If you are planning to convert a carboxylic acid into the corresponding methyl ester, chances are your two main plans will be the Fischer esterification or the reaction with a methyl electrophile. While the esterification is one of the easiest reactions to perform, you will need strong acidic conditions, and not many organic functionalities will stand it. Otherwise, if you do not mind to use slightly basic reaction conditions, the use of methyl iodide or dimethyl sulfate (or even worse, diazomethane) generally does the job and does it well. The downside, of course, is the notorious toxicity of these bad boys. If not acute, they will methylate anything they find, and if you are not cautious, it may well be your lungs or your DNA (remember these are very volatile species, and dimethyl sulfate was once considered as a chemical weapon, but as I remember it, it was not deadly enough).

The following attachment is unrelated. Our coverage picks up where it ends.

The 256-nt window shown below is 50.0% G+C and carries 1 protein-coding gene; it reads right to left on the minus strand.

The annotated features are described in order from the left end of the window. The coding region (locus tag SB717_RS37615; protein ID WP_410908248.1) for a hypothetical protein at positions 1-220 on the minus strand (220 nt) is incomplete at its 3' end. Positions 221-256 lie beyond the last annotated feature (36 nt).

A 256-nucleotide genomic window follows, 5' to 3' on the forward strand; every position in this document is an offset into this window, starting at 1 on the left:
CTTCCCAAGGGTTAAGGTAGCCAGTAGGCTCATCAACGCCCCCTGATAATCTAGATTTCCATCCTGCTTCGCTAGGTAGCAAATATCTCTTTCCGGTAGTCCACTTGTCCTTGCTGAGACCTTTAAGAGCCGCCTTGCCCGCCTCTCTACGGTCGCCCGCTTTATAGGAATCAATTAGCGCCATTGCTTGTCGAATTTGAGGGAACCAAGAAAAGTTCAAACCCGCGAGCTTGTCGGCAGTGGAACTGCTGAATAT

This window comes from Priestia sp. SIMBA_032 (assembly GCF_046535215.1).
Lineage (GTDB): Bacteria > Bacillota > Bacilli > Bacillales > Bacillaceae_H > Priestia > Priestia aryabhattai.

A new way to get around this whole toxicity issue is described in one of the last papers from the team of Dr. David J. Gorin (from Smith College, Northampton, MA). Here dimethyl carbonate plays the role of the methylating agent, and the good news are, it is cheap, readily available, the boiling point is quite high (90 °C) and it is fairly harmless compared with methyl iodide and dimethyl sulfate.
The yields are good to excellent (75-99%) and the method is chemoselective. In fact, this methylation does not affect unprotected phenols, so there is no point in worrying about having a product mixture or struggling with protecting group manipulation.
J. Org. Chem. 2013, 78, 11606-11611. link